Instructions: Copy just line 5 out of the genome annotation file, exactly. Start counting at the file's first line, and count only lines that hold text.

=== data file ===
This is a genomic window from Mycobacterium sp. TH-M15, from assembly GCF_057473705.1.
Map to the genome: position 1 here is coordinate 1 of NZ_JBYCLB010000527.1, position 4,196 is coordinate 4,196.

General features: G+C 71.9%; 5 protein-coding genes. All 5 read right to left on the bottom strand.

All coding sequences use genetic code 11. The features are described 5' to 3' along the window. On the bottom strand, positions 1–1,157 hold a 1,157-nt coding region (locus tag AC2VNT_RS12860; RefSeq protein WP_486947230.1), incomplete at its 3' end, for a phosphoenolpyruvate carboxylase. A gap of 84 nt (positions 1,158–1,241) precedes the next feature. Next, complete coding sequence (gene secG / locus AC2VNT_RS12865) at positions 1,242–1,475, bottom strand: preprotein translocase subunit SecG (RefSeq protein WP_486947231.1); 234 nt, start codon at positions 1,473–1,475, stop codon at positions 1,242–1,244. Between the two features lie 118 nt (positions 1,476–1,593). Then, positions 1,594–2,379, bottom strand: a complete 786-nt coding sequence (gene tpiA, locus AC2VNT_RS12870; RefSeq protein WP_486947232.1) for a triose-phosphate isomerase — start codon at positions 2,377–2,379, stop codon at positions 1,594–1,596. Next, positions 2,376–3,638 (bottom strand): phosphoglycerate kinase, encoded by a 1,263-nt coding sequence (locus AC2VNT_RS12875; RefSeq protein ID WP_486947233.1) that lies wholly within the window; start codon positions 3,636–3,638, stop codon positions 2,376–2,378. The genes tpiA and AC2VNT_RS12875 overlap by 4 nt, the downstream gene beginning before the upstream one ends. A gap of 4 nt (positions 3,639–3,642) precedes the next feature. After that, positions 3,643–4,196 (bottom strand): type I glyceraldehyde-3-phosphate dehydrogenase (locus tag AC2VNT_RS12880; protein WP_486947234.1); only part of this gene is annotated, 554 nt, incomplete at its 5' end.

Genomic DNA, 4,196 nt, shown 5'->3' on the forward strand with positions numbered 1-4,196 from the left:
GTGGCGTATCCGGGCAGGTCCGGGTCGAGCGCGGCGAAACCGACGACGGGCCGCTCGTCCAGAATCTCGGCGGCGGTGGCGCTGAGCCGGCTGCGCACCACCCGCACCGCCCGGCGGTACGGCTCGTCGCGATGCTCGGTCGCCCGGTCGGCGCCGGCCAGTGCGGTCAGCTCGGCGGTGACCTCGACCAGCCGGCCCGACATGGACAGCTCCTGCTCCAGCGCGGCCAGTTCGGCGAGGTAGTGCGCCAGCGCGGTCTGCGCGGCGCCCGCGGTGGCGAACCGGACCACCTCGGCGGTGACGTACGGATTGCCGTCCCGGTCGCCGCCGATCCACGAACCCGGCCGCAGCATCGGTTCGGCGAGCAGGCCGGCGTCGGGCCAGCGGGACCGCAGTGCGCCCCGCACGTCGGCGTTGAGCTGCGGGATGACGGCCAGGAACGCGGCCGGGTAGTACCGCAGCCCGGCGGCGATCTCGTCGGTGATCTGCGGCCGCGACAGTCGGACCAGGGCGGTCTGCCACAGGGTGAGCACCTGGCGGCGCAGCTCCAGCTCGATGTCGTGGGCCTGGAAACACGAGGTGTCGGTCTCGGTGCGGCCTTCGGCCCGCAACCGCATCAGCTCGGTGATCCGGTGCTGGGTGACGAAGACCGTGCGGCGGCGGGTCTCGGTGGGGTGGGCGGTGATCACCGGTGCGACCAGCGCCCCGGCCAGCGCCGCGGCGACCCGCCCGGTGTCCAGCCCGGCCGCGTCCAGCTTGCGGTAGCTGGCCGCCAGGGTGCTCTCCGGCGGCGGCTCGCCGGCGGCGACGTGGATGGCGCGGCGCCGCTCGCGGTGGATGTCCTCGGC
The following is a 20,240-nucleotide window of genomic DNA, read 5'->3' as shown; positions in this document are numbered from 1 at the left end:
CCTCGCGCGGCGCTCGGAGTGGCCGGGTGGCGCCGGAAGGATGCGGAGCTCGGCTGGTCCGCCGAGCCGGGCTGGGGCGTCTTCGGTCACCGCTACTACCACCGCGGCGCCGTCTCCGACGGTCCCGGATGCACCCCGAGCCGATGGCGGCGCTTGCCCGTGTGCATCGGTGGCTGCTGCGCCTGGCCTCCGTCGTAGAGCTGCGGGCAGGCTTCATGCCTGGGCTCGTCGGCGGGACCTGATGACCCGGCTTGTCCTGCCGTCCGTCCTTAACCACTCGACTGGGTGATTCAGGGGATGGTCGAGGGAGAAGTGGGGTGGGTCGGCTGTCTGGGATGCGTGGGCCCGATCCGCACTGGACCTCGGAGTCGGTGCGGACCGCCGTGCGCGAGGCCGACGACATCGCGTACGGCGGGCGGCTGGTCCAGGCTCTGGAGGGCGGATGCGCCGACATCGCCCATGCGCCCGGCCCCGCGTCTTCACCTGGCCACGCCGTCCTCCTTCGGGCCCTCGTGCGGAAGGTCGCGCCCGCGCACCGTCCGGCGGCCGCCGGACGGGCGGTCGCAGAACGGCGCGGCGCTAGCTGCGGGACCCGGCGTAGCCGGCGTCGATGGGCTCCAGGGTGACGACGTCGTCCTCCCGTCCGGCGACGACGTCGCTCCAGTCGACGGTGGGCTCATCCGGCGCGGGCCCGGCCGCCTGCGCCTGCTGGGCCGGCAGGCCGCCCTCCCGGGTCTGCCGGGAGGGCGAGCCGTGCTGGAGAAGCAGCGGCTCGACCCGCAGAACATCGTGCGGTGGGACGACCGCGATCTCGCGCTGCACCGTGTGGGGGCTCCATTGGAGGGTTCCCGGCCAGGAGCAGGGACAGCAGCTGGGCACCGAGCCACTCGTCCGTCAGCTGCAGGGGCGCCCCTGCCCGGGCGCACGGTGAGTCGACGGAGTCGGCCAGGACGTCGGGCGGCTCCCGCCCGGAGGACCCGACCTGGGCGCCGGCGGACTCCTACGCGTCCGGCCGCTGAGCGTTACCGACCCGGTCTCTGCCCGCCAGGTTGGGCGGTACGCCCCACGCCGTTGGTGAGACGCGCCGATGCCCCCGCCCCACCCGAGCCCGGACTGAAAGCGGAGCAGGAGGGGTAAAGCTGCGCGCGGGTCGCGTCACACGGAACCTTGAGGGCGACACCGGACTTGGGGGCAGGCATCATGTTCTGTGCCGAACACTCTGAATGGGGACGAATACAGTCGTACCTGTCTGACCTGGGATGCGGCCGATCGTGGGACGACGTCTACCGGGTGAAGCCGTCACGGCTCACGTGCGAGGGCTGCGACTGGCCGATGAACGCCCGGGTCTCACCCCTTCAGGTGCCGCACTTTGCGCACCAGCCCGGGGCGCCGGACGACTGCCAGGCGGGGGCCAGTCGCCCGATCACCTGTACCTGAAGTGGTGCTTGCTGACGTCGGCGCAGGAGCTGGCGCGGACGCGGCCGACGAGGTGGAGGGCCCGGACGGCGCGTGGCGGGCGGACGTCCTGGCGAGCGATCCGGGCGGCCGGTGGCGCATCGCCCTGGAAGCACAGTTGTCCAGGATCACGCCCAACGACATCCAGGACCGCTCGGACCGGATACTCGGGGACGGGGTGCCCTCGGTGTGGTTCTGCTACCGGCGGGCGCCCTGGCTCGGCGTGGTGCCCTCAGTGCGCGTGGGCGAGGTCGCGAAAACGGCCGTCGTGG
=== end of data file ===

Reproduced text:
Genomic DNA, 4,196 nt, shown 5'->3' on the forward strand with positions numbered 1-4,196 from the left: